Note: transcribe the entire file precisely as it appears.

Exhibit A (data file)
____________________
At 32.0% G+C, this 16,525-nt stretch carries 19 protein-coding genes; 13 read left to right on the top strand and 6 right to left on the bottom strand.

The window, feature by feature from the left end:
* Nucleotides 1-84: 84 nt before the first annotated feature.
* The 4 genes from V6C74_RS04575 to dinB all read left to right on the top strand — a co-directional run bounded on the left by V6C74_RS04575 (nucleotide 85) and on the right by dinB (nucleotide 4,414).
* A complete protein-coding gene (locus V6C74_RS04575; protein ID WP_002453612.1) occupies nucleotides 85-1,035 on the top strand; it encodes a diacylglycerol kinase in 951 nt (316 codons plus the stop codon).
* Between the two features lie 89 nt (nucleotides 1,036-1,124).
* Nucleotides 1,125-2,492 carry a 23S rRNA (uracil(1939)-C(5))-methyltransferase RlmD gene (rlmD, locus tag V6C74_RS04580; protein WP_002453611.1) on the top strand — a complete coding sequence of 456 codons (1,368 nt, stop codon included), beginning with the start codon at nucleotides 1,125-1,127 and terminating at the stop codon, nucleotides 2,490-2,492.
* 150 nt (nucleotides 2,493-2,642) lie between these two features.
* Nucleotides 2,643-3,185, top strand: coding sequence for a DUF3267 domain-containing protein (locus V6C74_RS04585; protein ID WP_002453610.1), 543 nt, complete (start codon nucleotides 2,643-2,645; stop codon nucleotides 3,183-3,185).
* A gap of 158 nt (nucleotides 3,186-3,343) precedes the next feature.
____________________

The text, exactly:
At 32.0% G+C, this 16,525-nt stretch carries 19 protein-coding genes; 13 read left to right on the top strand and 6 right to left on the bottom strand.

The window, feature by feature from the left end:
* Nucleotides 1-84: 84 nt before the first annotated feature.
* The 4 genes from V6C74_RS04575 to dinB all read left to right on the top strand — a co-directional run bounded on the left by V6C74_RS04575 (nucleotide 85) and on the right by dinB (nucleotide 4,414).
* A complete protein-coding gene (locus V6C74_RS04575; protein ID WP_002453612.1) occupies nucleotides 85-1,035 on the top strand; it encodes a diacylglycerol kinase in 951 nt (316 codons plus the stop codon).
* Between the two features lie 89 nt (nucleotides 1,036-1,124).
* Nucleotides 1,125-2,492 carry a 23S rRNA (uracil(1939)-C(5))-methyltransferase RlmD gene (rlmD, locus tag V6C74_RS04580; protein WP_002453611.1) on the top strand — a complete coding sequence of 456 codons (1,368 nt, stop codon included), beginning with the start codon at nucleotides 1,125-1,127 and terminating at the stop codon, nucleotides 2,490-2,492.
* 150 nt (nucleotides 2,493-2,642) lie between these two features.
* Nucleotides 2,643-3,185, top strand: coding sequence for a DUF3267 domain-containing protein (locus V6C74_RS04585; protein ID WP_002453610.1), 543 nt, complete (start codon nucleotides 2,643-2,645; stop codon nucleotides 3,183-3,185).
* A gap of 158 nt (nucleotides 3,186-3,343) precedes the next feature.